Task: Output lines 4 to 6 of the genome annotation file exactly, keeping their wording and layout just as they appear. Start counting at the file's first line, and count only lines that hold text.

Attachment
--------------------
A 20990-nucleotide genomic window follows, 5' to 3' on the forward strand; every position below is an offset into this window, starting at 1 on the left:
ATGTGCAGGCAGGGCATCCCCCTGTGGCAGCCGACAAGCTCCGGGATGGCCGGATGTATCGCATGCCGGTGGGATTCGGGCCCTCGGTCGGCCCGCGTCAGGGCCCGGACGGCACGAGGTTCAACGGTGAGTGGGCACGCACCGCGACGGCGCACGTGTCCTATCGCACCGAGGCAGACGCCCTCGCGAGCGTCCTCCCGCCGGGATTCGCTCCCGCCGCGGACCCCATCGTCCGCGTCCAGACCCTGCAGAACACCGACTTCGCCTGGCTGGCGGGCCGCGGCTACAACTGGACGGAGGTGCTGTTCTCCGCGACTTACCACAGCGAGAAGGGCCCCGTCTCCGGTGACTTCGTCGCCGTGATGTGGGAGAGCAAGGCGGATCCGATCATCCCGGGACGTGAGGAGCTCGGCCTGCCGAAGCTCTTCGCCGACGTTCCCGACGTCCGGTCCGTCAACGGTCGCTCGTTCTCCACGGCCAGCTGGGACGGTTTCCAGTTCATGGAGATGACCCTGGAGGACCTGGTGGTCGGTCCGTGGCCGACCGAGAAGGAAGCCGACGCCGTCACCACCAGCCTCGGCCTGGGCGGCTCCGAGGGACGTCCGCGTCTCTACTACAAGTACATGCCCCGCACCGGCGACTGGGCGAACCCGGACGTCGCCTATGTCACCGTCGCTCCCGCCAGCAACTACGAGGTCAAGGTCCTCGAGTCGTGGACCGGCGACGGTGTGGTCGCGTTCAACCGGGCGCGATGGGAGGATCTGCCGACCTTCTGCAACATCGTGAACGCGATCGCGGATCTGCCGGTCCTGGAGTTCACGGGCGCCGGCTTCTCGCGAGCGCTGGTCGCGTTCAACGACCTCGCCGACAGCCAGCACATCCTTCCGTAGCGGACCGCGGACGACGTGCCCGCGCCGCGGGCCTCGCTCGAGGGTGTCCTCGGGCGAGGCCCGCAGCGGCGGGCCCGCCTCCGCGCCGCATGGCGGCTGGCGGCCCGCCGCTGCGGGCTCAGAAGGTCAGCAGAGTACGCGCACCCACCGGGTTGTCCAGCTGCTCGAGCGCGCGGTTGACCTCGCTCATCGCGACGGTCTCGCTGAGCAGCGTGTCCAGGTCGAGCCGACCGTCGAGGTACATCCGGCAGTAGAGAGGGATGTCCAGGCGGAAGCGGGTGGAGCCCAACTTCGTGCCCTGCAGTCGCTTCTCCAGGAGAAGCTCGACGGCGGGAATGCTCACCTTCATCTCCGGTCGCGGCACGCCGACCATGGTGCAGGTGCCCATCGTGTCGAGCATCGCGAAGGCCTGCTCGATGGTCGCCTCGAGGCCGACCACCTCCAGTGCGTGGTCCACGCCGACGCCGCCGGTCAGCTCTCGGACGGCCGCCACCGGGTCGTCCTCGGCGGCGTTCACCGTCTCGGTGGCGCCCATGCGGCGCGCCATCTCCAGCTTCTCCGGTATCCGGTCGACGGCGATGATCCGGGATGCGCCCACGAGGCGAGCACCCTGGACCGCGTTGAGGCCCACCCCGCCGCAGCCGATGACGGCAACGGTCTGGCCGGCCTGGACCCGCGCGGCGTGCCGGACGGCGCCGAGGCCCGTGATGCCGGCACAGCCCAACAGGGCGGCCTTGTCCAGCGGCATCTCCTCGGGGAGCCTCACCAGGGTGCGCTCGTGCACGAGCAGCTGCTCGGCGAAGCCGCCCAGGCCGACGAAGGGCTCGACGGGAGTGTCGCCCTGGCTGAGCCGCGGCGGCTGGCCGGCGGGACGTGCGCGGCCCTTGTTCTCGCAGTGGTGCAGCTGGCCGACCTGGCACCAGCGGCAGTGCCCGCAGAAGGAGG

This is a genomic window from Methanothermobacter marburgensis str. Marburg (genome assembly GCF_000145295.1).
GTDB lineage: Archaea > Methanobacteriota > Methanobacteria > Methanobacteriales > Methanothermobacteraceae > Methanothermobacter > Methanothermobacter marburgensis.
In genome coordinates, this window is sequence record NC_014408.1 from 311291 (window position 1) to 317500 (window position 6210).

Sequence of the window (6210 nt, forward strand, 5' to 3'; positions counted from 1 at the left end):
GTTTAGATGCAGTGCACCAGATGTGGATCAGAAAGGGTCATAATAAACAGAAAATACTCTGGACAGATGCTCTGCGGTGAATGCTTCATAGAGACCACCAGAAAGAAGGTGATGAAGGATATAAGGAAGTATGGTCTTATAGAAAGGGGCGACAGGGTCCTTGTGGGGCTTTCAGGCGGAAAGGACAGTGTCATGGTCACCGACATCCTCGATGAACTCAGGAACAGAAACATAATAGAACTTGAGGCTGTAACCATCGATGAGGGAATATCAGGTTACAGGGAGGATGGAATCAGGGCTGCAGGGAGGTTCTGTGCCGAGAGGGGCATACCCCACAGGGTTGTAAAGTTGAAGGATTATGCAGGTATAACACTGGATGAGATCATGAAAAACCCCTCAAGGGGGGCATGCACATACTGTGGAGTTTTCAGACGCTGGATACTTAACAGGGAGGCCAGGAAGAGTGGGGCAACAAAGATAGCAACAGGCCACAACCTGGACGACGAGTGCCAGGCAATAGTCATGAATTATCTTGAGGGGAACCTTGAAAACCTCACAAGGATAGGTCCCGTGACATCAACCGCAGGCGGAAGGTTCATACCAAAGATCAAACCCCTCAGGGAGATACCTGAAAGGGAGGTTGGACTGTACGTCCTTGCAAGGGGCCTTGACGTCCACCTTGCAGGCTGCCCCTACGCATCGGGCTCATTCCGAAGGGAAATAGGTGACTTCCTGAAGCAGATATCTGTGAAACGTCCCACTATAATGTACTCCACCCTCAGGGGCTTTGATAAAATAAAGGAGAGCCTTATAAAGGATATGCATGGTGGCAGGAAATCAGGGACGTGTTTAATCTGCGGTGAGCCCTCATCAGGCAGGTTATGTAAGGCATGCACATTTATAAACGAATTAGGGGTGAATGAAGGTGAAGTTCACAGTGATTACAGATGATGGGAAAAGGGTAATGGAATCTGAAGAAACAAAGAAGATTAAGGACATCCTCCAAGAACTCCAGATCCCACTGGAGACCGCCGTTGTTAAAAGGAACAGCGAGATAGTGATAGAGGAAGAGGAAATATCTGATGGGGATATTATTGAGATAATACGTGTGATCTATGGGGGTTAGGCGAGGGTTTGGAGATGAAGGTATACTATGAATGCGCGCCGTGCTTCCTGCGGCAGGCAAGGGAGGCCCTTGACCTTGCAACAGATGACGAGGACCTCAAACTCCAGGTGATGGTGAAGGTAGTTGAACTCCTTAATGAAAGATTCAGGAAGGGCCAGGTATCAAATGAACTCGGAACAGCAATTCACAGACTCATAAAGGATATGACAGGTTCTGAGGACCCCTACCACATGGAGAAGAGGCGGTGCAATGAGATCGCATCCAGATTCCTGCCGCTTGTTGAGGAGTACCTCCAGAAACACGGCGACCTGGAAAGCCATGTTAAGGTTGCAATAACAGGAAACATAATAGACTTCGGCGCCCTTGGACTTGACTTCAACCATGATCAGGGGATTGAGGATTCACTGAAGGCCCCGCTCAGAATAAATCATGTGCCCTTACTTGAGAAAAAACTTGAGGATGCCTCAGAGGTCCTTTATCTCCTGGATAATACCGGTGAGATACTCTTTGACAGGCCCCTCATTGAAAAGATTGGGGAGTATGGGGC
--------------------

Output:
GTDB lineage: Archaea > Methanobacteriota > Methanobacteria > Methanobacteriales > Methanothermobacteraceae > Methanothermobacter > Methanothermobacter marburgensis.
In genome coordinates, this window is sequence record NC_014408.1 from 311291 (window position 1) to 317500 (window position 6210).

Sequence of the window (6210 nt, forward strand, 5' to 3'; positions counted from 1 at the left end):